Genealogy Chart for USA

(Click graphic to open chart in pdf)

Art Zias (1937-2009) -- Early MEMS Pioneer
    It is with heavy hearts we report the passing of Arthur R. Zias in the 2nd week of May 2009 in Mountain View, CA near his home in Los Altos. He will be dearly remembered by colleagues, friends, and family. A memorial and tribute blog can be found for him here.

Comments on the edited version, (Gupta, April 2003):

    The original chart was designed for solid-state sensors, primarily crystal-silicon bulk micromachined pressure sensors. A few items which reflect the development of microactuators, such as Texas Instrument's Digital Light Projection (TM), have been added.

    A future update will include the development of accelerometers and printer inkjets. Accelerometers evolved over the 1980's and into the following decades, involving companies such as Analog Devices, Motorola, and Bosch in Germany. Inkjet heads for printers have charted an even more explosive growth.

    "MEMS" is an evolution of basic sensor and actuator technology, and today encompasses most aspects of micromachining based on photolithography for materials extending beyond simply crystal silicon and polysilicon micromachining. The work which has been done in the last decade in areas outside of traditional silicon-based MEMS is enormous. This chart is neither current, nor exhaustive, and any suggestions for additions are welcome. Comments can be sent through our on-line comment form.

Notes from the original print by NovaSensor, circa 1990:

    The overwhelming progress in microelectronics during the last two decades has significantly affected the lifestyle of our generation. This progress was primarily noticeable in information processing power. It also created a gradually increasing need for sensing real world information including such mechanical variables as temperature, pressure, acceleration and force. Solid-state sensor technology was found to be capable of providing the technical solutions at the required price in production volumes.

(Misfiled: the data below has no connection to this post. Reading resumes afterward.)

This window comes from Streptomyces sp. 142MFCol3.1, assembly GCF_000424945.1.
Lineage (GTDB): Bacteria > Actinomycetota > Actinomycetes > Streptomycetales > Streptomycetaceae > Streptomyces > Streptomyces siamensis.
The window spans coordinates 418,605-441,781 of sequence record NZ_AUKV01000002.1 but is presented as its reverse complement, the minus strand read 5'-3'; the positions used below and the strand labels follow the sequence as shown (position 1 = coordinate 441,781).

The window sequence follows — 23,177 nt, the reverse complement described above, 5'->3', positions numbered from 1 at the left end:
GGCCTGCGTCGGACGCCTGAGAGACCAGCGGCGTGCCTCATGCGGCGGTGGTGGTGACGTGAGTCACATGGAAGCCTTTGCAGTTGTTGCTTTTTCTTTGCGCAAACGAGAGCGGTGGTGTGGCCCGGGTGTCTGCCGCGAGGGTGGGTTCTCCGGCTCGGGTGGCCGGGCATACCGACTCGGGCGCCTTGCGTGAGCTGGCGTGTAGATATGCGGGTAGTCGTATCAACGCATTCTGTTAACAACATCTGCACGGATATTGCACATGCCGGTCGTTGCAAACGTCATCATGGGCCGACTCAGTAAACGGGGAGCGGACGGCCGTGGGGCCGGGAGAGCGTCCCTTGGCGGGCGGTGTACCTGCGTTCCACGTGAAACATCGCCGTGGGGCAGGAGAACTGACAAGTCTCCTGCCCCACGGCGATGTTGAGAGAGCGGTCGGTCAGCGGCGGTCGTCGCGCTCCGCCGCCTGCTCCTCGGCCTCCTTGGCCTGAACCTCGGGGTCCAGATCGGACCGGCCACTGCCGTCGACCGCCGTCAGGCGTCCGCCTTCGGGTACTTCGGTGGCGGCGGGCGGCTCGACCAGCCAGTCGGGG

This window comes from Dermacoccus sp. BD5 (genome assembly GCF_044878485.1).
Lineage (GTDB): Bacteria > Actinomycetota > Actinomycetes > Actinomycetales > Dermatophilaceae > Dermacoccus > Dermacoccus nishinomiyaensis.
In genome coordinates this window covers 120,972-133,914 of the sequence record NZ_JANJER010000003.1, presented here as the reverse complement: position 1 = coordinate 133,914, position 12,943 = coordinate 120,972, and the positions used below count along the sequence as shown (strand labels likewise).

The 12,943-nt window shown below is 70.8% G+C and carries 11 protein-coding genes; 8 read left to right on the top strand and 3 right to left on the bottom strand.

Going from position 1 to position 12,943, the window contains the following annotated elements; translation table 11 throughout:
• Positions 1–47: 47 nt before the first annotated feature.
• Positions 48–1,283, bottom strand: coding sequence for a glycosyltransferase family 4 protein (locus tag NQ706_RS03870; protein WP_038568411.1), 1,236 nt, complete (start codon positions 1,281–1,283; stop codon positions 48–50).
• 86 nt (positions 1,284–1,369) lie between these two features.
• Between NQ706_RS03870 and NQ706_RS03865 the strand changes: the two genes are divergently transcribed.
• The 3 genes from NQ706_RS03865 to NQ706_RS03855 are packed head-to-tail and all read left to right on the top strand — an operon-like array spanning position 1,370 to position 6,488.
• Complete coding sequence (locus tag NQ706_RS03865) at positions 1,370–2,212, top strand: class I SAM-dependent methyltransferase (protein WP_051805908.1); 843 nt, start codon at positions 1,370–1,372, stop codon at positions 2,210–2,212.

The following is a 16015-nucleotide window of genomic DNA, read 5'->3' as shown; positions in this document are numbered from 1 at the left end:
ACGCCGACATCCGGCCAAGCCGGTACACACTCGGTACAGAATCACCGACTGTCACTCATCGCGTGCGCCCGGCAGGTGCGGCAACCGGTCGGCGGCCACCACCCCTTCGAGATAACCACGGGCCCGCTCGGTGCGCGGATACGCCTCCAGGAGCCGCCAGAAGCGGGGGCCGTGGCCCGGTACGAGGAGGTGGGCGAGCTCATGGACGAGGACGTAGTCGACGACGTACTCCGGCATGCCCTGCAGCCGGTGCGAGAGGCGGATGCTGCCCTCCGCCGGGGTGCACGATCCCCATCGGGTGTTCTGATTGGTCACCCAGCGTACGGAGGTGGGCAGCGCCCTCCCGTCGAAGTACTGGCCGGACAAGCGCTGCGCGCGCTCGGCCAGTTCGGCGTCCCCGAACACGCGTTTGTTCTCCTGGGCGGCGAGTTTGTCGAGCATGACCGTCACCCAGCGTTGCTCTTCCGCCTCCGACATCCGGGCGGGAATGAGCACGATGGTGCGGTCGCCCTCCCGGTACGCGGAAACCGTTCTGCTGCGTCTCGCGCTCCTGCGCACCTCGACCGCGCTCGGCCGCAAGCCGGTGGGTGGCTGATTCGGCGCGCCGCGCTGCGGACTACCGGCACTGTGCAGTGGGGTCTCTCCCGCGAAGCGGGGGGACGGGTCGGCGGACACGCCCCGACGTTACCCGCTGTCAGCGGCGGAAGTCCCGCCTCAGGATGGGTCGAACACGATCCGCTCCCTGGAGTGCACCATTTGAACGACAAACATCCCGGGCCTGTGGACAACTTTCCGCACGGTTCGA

This Genealogy Chart provides a brief history of the leading micromachining and solid-state sensor companies which brought the technology to its present status. It acknowledges our intellectual debt to the accumulated experience of the many researchers and technologists who have laid the groundwork which made silicon micromechanics possible. We deem the pioneering work of Bell Laboratories, Kulite Semiconductor, Honeywell, Fairchild, IBM, Stanford, UC Berkeley, and the University of Michigan of particular importance.

    The founders of NovaSensor believe that the efforts outlined in the Genealogy chart has produced a critical mass of technology and customer interest sufficient to make the next ten years "The Decade of Micromachined Sensors". NovaSensor was created in late 1985 as the first company in the world with the objective of bringing the state-of-the-art in silicon micromechanics to volume applications. Our key personnel came from two distinctively areas; we have merged the best academic micromachinists and the best industrial technologists into one efficient, result-oriented team. This combination allows our customers to inspire NovaSensor to product innovation resulting in year 2000 technology today.

Additional references: